Secrets of Effective Listening


“Not communicating saves energy; it keeps people from worrying about things they cannot do anything about; and it eliminates an enormous amount of useless talk.” – Edwin Newman (Strictly Speaking, 1974)

Communication experts are big on the importance of active, empathetic listening. And maybe they should be. But as someone who can’t seem to pay attention to anything about business more than 10 seconds in a row, I’ve had to develop certain unorthodox methods of coping.

I offer them to you for your own amusement and benefit.

1. Practice “gross meditation.” Focus on some repugnant blemish on the speaker’s face. Imagine how it would feel to have such a hideous thing on your own angelic visage. Use that pity to force yourself to listen to the poor bastard.

2. Skim listen. If the speaker tends to talk with a repetitive cadence, train yourself to listen to every third or fourth sentence. Like skimming a textbook, this will enable you to pick up just enough information to make a considered reply while giving you plenty of time to think about what restaurant you want to dine at on Saturday night.

3. Be a soothsayer. Listen carefully to the first few sentences and then, based on the fragments of information you gleaned, try to predict each subsequent sentence before it’s verbalized. Give yourself one point for guessing the general idea and five points for nailing specific verbiage.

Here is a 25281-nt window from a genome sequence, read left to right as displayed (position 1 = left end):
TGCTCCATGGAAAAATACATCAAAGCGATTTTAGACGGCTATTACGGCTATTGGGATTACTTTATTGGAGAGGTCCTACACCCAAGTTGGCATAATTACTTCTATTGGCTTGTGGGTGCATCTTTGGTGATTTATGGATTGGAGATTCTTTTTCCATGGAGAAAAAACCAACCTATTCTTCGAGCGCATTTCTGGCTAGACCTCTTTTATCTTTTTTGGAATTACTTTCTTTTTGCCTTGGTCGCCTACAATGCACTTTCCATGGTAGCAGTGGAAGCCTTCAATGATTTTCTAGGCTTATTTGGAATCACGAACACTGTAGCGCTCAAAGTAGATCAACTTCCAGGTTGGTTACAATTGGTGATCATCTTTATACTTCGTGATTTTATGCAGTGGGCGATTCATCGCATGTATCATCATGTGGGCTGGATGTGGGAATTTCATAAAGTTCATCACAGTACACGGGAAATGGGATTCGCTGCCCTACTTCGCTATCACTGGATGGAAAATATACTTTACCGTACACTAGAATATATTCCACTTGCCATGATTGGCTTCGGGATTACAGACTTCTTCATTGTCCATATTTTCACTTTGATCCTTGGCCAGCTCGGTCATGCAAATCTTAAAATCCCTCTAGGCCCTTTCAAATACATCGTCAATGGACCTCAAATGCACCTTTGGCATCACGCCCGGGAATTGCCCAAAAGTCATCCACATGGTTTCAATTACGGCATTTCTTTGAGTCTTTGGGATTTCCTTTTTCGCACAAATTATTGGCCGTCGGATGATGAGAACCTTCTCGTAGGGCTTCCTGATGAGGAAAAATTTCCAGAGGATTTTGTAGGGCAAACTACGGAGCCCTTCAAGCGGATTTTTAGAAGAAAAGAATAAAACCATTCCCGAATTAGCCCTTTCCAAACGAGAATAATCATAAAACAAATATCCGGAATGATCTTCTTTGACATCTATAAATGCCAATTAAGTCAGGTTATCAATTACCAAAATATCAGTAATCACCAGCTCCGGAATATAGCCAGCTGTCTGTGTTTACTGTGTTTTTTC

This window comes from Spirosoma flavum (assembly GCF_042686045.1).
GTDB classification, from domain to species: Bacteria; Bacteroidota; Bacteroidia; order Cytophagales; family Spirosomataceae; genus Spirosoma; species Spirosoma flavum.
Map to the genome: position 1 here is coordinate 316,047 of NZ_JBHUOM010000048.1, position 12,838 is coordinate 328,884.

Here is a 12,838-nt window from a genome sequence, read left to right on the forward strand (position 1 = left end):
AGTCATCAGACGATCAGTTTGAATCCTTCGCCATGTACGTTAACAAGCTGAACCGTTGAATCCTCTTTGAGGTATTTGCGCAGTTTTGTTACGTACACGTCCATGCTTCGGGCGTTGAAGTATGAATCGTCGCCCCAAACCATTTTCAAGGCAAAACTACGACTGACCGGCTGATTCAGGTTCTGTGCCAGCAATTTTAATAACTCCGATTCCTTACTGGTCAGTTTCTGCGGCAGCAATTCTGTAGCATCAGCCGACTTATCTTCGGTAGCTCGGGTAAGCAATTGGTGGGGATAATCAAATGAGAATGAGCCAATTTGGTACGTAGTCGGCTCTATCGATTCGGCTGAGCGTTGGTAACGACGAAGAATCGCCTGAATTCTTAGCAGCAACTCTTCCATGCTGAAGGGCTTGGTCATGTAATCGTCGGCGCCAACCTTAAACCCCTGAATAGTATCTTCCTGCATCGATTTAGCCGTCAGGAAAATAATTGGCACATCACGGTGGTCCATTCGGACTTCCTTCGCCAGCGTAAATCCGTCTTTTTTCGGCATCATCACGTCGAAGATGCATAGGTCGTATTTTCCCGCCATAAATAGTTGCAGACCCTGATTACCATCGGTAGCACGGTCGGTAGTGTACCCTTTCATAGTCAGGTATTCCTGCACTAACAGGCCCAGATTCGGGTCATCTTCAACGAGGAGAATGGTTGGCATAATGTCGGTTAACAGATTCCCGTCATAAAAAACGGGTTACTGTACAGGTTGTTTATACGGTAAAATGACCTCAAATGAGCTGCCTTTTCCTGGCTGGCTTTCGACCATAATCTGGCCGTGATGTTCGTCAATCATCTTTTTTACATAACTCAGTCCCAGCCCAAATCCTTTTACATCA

4. Try “wet listening.” Nodding idiotically, ignore the entire speech while you imagine yourself sequestered in a cave with Brad Pitt or Pamela Anderson. When the speaker stops talking, say, “Brilliant! Just brilliant! Can you summarize what you just said in a single-page memo and have it on my desk by tomorrow morning?”

5. Go to the “Hail Mary” save. You’ve been so far away from the conversation that you’ve failed to either nod or make eye contact. The speaker knows you haven’t heard a word. Say, “John, I must apologize. You have just taken the time to give me some very valuable ideas. Yet, because of a minor personal family tragedy, I have selfishly allowed my mind to wander. Could you please restate your thoughts in a one-page memo and have it on my desk by Monday morning?” Then get up abruptly and storm out of the office.